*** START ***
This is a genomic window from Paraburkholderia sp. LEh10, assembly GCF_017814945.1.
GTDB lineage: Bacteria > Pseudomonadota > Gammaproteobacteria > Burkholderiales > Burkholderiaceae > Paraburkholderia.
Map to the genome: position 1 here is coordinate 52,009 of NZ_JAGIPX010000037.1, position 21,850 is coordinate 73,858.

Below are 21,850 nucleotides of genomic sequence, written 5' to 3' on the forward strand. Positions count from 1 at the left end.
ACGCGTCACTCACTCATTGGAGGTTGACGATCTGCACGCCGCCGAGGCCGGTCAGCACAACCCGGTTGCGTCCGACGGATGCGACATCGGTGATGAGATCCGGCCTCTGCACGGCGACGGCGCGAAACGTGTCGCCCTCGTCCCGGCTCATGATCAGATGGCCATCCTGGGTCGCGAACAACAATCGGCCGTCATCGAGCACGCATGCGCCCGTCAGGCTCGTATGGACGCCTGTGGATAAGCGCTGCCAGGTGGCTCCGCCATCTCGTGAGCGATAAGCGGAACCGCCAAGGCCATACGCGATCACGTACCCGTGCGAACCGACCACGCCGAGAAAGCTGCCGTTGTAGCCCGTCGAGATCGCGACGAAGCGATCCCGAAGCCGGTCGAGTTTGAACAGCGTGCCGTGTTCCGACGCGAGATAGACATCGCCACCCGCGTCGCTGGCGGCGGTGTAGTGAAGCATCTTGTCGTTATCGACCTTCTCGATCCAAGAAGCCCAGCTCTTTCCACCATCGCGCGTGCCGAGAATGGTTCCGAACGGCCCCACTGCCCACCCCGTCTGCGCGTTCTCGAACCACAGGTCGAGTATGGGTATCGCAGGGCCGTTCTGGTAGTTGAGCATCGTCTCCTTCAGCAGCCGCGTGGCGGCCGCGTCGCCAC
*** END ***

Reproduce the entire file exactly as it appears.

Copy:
This is a genomic window from Paraburkholderia sp. LEh10, assembly GCF_017814945.1.
GTDB lineage: Bacteria > Pseudomonadota > Gammaproteobacteria > Burkholderiales > Burkholderiaceae > Paraburkholderia.
Map to the genome: position 1 here is coordinate 52,009 of NZ_JAGIPX010000037.1, position 21,850 is coordinate 73,858.

Below are 21,850 nucleotides of genomic sequence, written 5' to 3' on the forward strand. Positions count from 1 at the left end.
ACGCGTCACTCACTCATTGGAGGTTGACGATCTGCACGCCGCCGAGGCCGGTCAGCACAACCCGGTTGCGTCCGACGGATGCGACATCGGTGATGAGATCCGGCCTCTGCACGGCGACGGCGCGAAACGTGTCGCCCTCGTCCCGGCTCATGATCAGATGGCCATCCTGGGTCGCGAACAACAATCGGCCGTCATCGAGCACGCATGCGCCCGTCAGGCTCGTATGGACGCCTGTGGATAAGCGCTGCCAGGTGGCTCCGCCATCTCGTGAGCGATAAGCGGAACCGCCAAGGCCATACGCGATCACGTACCCGTGCGAACCGACCACGCCGAGAAAGCTGCCGTTGTAGCCCGTCGAGATCGCGACGAAGCGATCCCGAAGCCGGTCGAGTTTGAACAGCGTGCCGTGTTCCGACGCGAGATAGACATCGCCACCCGCGTCGCTGGCGGCGGTGTAGTGAAGCATCTTGTCGTTATCGACCTTCTCGATCCAAGAAGCCCAGCTCTTTCCACCATCGCGCGTGCCGAGAATGGTTCCGAACGGCCCCACTGCCCACCCCGTCTGCGCGTTCTCGAACCACAGGTCGAGTATGGGTATCGCAGGGCCGTTCTGGTAGTTGAGCATCGTCTCCTTCAGCAGCCGCGTGGCGGCCGCGTCGCCAC